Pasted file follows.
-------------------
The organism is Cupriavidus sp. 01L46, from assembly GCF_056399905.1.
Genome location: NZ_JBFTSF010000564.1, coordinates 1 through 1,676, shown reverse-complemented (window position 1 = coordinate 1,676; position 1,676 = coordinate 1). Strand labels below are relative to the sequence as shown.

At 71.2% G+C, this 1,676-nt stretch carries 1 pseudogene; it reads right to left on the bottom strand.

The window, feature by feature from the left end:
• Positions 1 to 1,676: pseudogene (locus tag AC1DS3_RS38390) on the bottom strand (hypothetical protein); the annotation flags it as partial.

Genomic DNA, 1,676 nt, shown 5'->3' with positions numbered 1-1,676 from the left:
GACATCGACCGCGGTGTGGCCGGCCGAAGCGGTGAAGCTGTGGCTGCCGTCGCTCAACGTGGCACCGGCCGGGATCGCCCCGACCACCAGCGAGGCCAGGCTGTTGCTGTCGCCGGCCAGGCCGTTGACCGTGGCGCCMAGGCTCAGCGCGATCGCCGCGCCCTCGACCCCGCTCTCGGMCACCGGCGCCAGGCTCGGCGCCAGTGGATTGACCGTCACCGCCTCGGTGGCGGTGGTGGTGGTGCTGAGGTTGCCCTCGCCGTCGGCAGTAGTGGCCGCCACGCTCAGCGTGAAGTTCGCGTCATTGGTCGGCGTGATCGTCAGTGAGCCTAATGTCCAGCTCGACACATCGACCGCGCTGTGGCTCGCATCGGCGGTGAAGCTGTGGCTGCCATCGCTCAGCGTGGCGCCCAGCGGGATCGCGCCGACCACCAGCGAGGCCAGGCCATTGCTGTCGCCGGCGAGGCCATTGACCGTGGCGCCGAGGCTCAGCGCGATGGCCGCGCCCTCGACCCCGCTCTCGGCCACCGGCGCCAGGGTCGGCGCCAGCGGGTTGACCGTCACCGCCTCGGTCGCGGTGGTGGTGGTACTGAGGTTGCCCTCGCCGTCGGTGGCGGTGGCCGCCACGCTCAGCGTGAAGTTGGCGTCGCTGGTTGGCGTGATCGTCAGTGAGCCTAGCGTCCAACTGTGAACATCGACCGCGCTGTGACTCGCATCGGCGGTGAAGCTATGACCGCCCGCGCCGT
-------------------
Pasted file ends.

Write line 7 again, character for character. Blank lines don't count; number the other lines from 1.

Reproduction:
GACATCGACCGCGGTGTGGCCGGCCGAAGCGGTGAAGCTGTGGCTGCCGTCGCTCAACGTGGCACCGGCCGGGATCGCCCCGACCACCAGCGAGGCCAGGCTGTTGCTGTCGCCGGCCAGGCCGTTGACCGTGGCGCCMAGGCTCAGCGCGATCGCCGCGCCCTCGACCCCGCTCTCGGMCACCGGCGCCAGGCTCGGCGCCAGTGGATTGACCGTCACCGCCTCGGTGGCGGTGGTGGTGGTGCTGAGGTTGCCCTCGCCGTCGGCAGTAGTGGCCGCCACGCTCAGCGTGAAGTTCGCGTCATTGGTCGGCGTGATCGTCAGTGAGCCTAATGTCCAGCTCGACACATCGACCGCGCTGTGGCTCGCATCGGCGGTGAAGCTGTGGCTGCCATCGCTCAGCGTGGCGCCCAGCGGGATCGCGCCGACCACCAGCGAGGCCAGGCCATTGCTGTCGCCGGCGAGGCCATTGACCGTGGCGCCGAGGCTCAGCGCGATGGCCGCGCCCTCGACCCCGCTCTCGGCCACCGGCGCCAGGGTCGGCGCCAGCGGGTTGACCGTCACCGCCTCGGTCGCGGTGGTGGTGGTACTGAGGTTGCCCTCGCCGTCGGTGGCGGTGGCCGCCACGCTCAGCGTGAAGTTGGCGTCGCTGGTTGGCGTGATCGTCAGTGAGCCTAGCGTCCAACTGTGAACATCGACCGCGCTGTGACTCGCATCGGCGGTGAAGCTATGACCGCCCGCGCCGT